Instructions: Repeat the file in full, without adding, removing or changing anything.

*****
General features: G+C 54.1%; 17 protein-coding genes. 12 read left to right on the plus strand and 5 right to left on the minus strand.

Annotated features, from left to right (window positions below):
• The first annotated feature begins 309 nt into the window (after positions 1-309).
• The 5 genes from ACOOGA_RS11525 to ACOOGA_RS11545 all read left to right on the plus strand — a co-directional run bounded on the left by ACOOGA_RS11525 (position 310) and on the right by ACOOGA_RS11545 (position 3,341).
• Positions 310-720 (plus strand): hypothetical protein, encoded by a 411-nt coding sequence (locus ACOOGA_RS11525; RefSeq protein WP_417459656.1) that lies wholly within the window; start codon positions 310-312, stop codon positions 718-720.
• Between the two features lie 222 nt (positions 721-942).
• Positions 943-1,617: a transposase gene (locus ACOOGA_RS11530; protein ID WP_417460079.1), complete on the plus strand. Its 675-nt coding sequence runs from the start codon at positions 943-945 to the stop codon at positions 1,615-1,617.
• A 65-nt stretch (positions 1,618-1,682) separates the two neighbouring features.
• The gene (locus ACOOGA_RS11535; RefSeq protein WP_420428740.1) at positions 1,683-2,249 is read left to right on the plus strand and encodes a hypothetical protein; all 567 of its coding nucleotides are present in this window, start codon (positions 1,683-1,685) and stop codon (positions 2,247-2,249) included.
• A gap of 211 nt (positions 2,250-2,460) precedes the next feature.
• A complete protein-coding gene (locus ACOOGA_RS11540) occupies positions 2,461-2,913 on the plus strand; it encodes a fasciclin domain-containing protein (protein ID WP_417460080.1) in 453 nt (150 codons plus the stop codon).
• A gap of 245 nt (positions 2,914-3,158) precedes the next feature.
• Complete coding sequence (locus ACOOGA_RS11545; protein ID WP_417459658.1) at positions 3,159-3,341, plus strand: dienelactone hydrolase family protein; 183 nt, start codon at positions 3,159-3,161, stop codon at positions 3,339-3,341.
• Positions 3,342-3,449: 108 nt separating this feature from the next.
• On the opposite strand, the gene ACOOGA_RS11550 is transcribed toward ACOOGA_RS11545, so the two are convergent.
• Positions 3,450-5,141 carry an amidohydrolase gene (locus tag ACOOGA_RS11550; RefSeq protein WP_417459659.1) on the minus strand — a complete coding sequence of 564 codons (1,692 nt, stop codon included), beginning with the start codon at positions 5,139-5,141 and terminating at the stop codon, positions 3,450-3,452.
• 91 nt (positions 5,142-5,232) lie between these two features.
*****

General features: G+C 54.1%; 17 protein-coding genes. 12 read left to right on the plus strand and 5 right to left on the minus strand.

Annotated features, from left to right (window positions below):
• The first annotated feature begins 309 nt into the window (after positions 1-309).
• The 5 genes from ACOOGA_RS11525 to ACOOGA_RS11545 all read left to right on the plus strand — a co-directional run bounded on the left by ACOOGA_RS11525 (position 310) and on the right by ACOOGA_RS11545 (position 3,341).
• Positions 310-720 (plus strand): hypothetical protein, encoded by a 411-nt coding sequence (locus ACOOGA_RS11525; RefSeq protein WP_417459656.1) that lies wholly within the window; start codon positions 310-312, stop codon positions 718-720.
• Between the two features lie 222 nt (positions 721-942).
• Positions 943-1,617: a transposase gene (locus ACOOGA_RS11530; protein ID WP_417460079.1), complete on the plus strand. Its 675-nt coding sequence runs from the start codon at positions 943-945 to the stop codon at positions 1,615-1,617.
• A 65-nt stretch (positions 1,618-1,682) separates the two neighbouring features.
• The gene (locus ACOOGA_RS11535; RefSeq protein WP_420428740.1) at positions 1,683-2,249 is read left to right on the plus strand and encodes a hypothetical protein; all 567 of its coding nucleotides are present in this window, start codon (positions 1,683-1,685) and stop codon (positions 2,247-2,249) included.
• A gap of 211 nt (positions 2,250-2,460) precedes the next feature.
• A complete protein-coding gene (locus ACOOGA_RS11540) occupies positions 2,461-2,913 on the plus strand; it encodes a fasciclin domain-containing protein (protein ID WP_417460080.1) in 453 nt (150 codons plus the stop codon).
• A gap of 245 nt (positions 2,914-3,158) precedes the next feature.
• Complete coding sequence (locus ACOOGA_RS11545; protein ID WP_417459658.1) at positions 3,159-3,341, plus strand: dienelactone hydrolase family protein; 183 nt, start codon at positions 3,159-3,161, stop codon at positions 3,339-3,341.
• Positions 3,342-3,449: 108 nt separating this feature from the next.
• On the opposite strand, the gene ACOOGA_RS11550 is transcribed toward ACOOGA_RS11545, so the two are convergent.
• Positions 3,450-5,141 carry an amidohydrolase gene (locus tag ACOOGA_RS11550; RefSeq protein WP_417459659.1) on the minus strand — a complete coding sequence of 564 codons (1,692 nt, stop codon included), beginning with the start codon at positions 5,139-5,141 and terminating at the stop codon, positions 3,450-3,452.
• 91 nt (positions 5,142-5,232) lie between these two features.